Generally, after between 5 and 6 years after your registration date, you’ll need to file a maintenance document with the USPTO (Declaration of Continued Use or Excusable Nonuse).

In addition, every 10 years after your registration date, you’ll want to renew your registration by filing a maintenance document with the USPTO (Combined Declaration of Continued Use and Application for Renewal).

An experienced trademark lawyer can handle these maintenance documents for you.

What happens if you fail to file to timely file these documents?

The USPTO will deem the mark to have been abandoned (cancelled or expired) and you will lose all of the advantages of having a registered mark. However, you may still have lesser legal rights for it as an unregistered mark.

trademark infringement and licensingMark Infringement

If someone unlawfully uses your mark (e.g. counterfeit goods), you may have a claim for infringement against them.

Your available remedies will vary depending upon a variety of factors, including whether your mark is registered or unregistered, the nature of the infringement (how the mark was unlawfully used), and applicable law.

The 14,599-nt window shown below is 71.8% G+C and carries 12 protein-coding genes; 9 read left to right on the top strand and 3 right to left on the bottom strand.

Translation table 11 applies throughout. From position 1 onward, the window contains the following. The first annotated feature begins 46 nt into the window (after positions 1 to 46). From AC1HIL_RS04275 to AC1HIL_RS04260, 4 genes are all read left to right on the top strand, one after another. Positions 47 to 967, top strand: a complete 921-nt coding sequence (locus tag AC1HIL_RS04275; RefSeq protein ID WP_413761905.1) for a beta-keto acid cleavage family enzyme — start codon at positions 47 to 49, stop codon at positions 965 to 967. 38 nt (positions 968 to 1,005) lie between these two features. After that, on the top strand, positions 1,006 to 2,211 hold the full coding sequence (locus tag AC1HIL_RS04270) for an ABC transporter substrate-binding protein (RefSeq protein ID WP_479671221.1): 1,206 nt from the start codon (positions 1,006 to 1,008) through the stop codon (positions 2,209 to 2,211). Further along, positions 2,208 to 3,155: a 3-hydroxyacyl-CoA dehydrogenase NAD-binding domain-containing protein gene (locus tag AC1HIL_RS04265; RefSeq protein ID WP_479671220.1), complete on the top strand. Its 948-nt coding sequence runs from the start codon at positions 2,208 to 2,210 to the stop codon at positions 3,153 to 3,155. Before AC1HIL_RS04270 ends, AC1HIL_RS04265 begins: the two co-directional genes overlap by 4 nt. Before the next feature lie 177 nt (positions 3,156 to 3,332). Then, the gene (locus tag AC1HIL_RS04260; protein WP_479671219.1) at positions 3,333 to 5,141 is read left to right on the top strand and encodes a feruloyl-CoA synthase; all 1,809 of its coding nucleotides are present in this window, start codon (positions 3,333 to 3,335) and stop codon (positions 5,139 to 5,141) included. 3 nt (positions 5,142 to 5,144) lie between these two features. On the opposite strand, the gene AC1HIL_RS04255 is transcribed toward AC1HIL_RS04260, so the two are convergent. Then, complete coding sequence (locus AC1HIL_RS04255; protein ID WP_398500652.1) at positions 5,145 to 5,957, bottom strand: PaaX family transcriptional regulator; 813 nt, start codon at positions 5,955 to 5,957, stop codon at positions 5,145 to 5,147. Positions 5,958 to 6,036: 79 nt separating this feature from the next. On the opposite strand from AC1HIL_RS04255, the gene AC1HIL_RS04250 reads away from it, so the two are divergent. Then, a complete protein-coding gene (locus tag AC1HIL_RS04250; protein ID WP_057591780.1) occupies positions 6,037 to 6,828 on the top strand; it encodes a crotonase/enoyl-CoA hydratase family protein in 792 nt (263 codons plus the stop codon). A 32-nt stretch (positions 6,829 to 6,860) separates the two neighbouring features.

If your mark is registered with the USPTO, you may be entitled to significant statutory damages and an award of attorney’s fees under federal law. For an unregistered mark, you are likely to collect less to compensate you for the infringement.

Trademark Licensing

trademark licensing agreementYou may choose to license your mark for others to use. This is often done in exchange for licensing fees.

It’s important to use a qualified trademark lawyer to prepare your licensing agreements so that they protect your legal rights and don’t conflict with each other. Otherwise, the benefits of licensing are outweighed by the lawsuits filed against you by angry licensees when they discover you’ve sold them conflicting rights.

On the other hand, you may wish to license a mark owned by another business or individual. If the mark’s owner is willing to license it to you, your attorney can protect you by ensuring the agreement protects your rights as a licensee.